The commandment encourages us to try to keep our vows, out of respect for the covenant, out of respect for others, and out of respect for our own integrity. Don’t you want to think of yourself as the sort of person who keeps your promises? Without going into it, let me put this bug in your ear: all our covenants, all our vows, all our promises have their origin in one basic covenant: the covenant that God made with us in our baptism. This commandment to remind us to stay true to our promises in marriage and other relationships also reminds us to stay true to our promises to God. Stay faithful to one another; stay faithful to Christ.

But let’s talk about the commandment not to steal, because it also encourages us to respect other people, and particularly their income and their property. A pastor friend was talking about this commandment, and he wondered just how far the commandment goes. Is he stealing if he fails to report all his income from weddings and funerals to the IRS? He thought it probably was. But my friend went even further. He thought that it is stealing if he fails to give others all the praise and credit they deserve. That makes sense to me. God has always been interested in money and property, but has never been interested only in money and property. God is interested in justice, in fair dealing between people. So if you do something good, and I take credit for it, then I am stealing from you.

Our Catechism goes even farther. It tells us to go to work and provide for our well-being, but also to promote the work and well-being of others, and to be generous. This aspect of the commandment is going to be particularly important in our present circumstances. Although all of us are having to deal with some shortages and with the emotional toll of social distancing, some of us are not likely to suffer much economically. Those who have reliable income from a salary, from a pension or from Social Security are relatively secure. But those who rely on income from investments, or those who do hourly work that is threatened, may be hurting real bad, real soon.

My friend who was wondering about the extent of “stealing” had another example. He wondered if he went out and bought himself something he didn’t really need – noise-canceling headphones was the example he used – instead of giving that money to a worthy charity, was that stealing? He thought it probably was. So the commandment not to steal implies that the faithful person of God does not use money for luxuries that could help with a necessity.

One of our elders this week pointed out that it is possible that we will be receiving money from the federal government as a partial stimulus during this crisis. And he asked, “What are you going to do with your $1,000?” A lot of us don’t actually need that money, although we could find it useful. But there are a lot of people in this city who will actually need that money. Servers in restaurants, bartenders, people who work in cinemas, day care providers, and many others suddenly find themselves without income. They need that $1,000; and if the government provides me with $1,000, they will need it more than I will. So those of you who have some knowledge in this area can advise the rest of us what to do with our government check so that it will get to those who really need it. Sure, our net worth has plummeted, as I’m sure has happened to a lot of you, too. But most of you hearing this message, like us, will be able to go on eating, go on staying in out of the rain. God wills that we not use this money for a luxury when someone else may need it for food or shelter.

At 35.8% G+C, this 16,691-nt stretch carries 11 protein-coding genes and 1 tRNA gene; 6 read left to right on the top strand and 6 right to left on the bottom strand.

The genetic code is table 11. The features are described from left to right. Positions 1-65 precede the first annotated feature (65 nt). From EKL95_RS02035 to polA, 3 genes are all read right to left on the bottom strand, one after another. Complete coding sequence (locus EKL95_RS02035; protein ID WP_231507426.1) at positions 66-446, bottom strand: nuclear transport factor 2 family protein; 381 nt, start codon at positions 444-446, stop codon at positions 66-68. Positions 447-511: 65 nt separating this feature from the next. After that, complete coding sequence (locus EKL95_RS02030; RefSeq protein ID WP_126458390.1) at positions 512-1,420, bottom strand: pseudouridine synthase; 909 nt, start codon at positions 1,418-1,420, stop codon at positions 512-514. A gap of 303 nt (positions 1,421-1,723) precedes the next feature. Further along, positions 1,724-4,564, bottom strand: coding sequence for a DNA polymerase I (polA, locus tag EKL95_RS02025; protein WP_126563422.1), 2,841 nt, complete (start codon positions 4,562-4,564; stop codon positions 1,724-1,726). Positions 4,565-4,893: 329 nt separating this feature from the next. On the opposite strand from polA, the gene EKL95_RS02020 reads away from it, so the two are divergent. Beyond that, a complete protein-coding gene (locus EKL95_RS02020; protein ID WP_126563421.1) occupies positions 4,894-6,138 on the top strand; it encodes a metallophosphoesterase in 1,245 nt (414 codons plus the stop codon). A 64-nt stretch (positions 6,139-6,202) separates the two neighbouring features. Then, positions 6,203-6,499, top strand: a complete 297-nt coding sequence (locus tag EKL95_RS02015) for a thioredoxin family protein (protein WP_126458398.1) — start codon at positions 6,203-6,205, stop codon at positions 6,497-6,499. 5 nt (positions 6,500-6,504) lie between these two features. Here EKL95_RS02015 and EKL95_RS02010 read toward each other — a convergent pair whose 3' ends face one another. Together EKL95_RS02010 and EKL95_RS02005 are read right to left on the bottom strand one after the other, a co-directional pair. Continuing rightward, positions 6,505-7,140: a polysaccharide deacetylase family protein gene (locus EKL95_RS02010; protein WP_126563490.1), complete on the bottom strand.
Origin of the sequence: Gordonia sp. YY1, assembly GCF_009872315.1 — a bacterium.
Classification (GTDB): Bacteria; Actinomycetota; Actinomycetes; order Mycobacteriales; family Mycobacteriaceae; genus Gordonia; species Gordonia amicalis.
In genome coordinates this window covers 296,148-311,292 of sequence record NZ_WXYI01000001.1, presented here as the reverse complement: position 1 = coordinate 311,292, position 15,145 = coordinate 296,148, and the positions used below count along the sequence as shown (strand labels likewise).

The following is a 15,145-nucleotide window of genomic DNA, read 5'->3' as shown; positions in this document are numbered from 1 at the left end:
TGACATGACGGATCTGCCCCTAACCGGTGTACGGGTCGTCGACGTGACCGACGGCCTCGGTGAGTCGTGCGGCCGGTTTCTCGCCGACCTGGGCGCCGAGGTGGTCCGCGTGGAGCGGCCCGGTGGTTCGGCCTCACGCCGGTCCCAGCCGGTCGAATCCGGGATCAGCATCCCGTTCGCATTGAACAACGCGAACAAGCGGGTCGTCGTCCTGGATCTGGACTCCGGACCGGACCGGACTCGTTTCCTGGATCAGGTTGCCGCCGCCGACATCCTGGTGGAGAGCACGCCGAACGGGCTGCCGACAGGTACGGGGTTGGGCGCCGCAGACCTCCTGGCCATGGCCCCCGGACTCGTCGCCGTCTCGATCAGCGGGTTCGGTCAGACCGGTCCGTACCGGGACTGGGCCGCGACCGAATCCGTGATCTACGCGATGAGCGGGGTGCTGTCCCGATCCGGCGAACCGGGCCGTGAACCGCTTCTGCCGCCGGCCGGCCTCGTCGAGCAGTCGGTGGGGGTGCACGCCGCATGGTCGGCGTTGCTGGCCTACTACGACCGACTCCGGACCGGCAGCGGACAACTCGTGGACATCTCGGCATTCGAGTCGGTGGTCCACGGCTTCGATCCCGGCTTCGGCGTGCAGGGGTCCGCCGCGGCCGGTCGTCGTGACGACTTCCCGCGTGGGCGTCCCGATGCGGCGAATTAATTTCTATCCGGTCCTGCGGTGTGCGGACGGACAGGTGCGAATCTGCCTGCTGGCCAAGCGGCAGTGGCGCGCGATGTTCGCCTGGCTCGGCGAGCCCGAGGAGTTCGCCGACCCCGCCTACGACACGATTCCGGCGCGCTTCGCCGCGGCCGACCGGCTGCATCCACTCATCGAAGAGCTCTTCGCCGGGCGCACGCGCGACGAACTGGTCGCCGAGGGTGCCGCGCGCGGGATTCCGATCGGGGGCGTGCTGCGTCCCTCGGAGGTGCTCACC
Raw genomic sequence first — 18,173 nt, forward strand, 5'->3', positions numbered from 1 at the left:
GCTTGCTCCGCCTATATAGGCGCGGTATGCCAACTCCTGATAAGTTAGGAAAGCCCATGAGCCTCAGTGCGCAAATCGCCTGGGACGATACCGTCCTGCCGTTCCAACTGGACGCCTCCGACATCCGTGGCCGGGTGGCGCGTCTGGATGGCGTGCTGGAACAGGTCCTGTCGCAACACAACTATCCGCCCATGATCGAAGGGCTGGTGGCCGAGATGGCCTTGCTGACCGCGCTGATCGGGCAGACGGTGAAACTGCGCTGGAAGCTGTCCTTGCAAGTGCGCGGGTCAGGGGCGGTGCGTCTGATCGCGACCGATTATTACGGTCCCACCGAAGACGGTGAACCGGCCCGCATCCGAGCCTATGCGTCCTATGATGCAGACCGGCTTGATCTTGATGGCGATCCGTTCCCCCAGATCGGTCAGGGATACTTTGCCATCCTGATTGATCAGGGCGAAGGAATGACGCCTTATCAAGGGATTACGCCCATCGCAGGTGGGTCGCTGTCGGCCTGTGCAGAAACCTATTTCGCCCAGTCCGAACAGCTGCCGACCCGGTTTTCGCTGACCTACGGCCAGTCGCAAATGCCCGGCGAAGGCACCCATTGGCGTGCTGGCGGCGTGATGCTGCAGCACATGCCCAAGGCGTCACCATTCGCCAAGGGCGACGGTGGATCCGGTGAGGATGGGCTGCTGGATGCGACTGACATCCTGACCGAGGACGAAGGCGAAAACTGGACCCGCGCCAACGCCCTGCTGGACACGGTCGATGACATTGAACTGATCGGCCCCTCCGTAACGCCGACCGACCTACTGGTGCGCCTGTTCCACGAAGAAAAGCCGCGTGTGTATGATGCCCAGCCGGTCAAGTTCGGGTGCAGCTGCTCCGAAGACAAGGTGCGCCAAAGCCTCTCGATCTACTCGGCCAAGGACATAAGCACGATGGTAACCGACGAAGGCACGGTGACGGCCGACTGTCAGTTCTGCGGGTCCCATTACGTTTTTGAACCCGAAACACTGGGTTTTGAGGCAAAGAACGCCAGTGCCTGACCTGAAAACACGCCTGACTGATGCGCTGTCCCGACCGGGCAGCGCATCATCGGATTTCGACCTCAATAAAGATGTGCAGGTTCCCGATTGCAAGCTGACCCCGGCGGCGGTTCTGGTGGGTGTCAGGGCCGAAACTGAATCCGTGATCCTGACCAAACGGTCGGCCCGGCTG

Another story one of our elders told that helps us see our duty. He was at Foodies, buying takeout, and the man ahead of him bought a $300 gift card. The man said, “I was going to buy this later anyhow, as a Christmas gift for a friend who likes to eat here. But I decided that you probably need the money now.” God not only wills that we give generously, but in times such as these it’s a good idea to do business wherever we can in such a way as to help our neighbors. I always make it a matter of policy to buy whatever I can from a local bricks-and-mortar store rather than from, say, Amazon, because I know that my money is going to wages for people who live in my community, pay taxes to my community.

One more thing and then I’ll stop. “You shall not steal” implies a respect for our relationship with the earth and all its creatures. There was a time in our history when we thought of the Earth as our Mother, and we treated it with respect. Somewhere along the line we began to think of the Earth as a resource to be exploited, and its creatures as sources of income. I do not deny the need for minerals from the earth, or the goods that come from its creatures. Goodness, I love a good steak as much as the next Omahan or a good Iowa chop too. But I affirm that we need a change of thinking toward the earth and its creatures, so that we not only refrain from stealing from Mother Earth but we refrain from stealing from future generations. Whenever we hear about the reluctance of our various levels of government to take seriously the need to address climate change, I want to go to Lincoln or Des Moines or, above all, Washington and wear a tee-shirt that reads, “Senator, I care about your grandchildren, even if you don’t.”

That sounds harsh, but sometimes it takes harshness to realize what is important. It is a violation of God’s commandments if we think that everything is here for us, and we can take what we want without regard to others. The commandments of God are to respect others: respect our covenants with them, respect their relationships, respect their property, whether those others are our neighbors, our families, local businesses, or generations yet to come. When you and I live with respect for others, it shows we have the integrity that allows us to respect ourselves.